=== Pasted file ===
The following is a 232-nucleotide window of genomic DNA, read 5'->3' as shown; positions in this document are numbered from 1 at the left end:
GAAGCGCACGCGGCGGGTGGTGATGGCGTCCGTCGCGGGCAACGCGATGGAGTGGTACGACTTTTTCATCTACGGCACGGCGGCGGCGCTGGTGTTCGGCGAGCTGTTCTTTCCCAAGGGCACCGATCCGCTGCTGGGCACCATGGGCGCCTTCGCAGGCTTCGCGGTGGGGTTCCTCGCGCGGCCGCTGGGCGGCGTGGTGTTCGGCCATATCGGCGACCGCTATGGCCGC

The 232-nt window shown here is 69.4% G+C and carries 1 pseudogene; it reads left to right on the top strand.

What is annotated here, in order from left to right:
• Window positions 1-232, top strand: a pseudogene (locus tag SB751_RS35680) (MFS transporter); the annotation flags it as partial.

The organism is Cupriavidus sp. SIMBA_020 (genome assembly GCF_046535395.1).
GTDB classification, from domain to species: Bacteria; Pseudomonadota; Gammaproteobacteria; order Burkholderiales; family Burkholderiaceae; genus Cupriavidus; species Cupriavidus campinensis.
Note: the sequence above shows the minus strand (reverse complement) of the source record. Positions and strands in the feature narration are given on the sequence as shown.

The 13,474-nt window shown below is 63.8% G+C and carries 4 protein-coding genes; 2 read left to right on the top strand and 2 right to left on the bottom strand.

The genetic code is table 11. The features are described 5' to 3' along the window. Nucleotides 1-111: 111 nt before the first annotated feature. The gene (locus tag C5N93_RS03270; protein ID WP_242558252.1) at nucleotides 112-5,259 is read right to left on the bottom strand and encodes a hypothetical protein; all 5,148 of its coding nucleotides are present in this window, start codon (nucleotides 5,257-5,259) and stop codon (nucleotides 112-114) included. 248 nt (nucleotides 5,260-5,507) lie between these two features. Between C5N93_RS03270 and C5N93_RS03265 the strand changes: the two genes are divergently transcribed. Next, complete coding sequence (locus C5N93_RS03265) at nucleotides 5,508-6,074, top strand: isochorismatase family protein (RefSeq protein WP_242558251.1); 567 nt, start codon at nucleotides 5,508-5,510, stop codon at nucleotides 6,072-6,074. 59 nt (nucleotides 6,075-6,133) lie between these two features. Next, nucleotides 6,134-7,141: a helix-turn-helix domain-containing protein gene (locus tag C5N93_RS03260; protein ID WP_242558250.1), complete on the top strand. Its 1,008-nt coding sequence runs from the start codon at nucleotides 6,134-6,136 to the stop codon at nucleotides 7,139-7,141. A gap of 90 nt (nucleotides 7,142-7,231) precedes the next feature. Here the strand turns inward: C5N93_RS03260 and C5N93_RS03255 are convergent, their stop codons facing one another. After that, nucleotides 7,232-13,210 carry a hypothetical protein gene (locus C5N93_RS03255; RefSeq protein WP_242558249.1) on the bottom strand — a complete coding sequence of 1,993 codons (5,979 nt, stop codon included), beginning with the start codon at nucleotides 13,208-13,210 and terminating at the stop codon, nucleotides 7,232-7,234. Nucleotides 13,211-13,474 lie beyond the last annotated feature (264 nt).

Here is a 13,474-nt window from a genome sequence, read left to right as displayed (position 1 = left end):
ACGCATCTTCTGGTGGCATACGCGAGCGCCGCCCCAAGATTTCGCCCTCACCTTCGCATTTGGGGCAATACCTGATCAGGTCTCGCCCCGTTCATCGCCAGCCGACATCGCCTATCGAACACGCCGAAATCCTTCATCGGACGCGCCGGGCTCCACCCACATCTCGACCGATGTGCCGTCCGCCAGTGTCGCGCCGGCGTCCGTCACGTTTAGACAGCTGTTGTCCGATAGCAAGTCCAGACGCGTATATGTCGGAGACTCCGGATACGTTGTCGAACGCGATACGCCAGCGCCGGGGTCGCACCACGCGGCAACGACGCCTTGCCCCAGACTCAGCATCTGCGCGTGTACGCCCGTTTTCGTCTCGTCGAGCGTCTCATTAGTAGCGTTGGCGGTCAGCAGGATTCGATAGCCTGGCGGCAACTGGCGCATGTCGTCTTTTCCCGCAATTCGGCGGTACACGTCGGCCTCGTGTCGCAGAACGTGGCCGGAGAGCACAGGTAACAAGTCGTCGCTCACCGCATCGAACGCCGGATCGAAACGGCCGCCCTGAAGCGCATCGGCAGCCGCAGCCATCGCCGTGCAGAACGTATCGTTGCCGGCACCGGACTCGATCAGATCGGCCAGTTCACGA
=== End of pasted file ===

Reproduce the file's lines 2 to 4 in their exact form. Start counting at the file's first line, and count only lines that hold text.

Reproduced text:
GAAGCGCACGCGGCGGGTGGTGATGGCGTCCGTCGCGGGCAACGCGATGGAGTGGTACGACTTTTTCATCTACGGCACGGCGGCGGCGCTGGTGTTCGGCGAGCTGTTCTTTCCCAAGGGCACCGATCCGCTGCTGGGCACCATGGGCGCCTTCGCAGGCTTCGCGGTGGGGTTCCTCGCGCGGCCGCTGGGCGGCGTGGTGTTCGGCCATATCGGCGACCGCTATGGCCGC

The 232-nt window shown here is 69.4% G+C and carries 1 pseudogene; it reads left to right on the top strand.

What is annotated here, in order from left to right: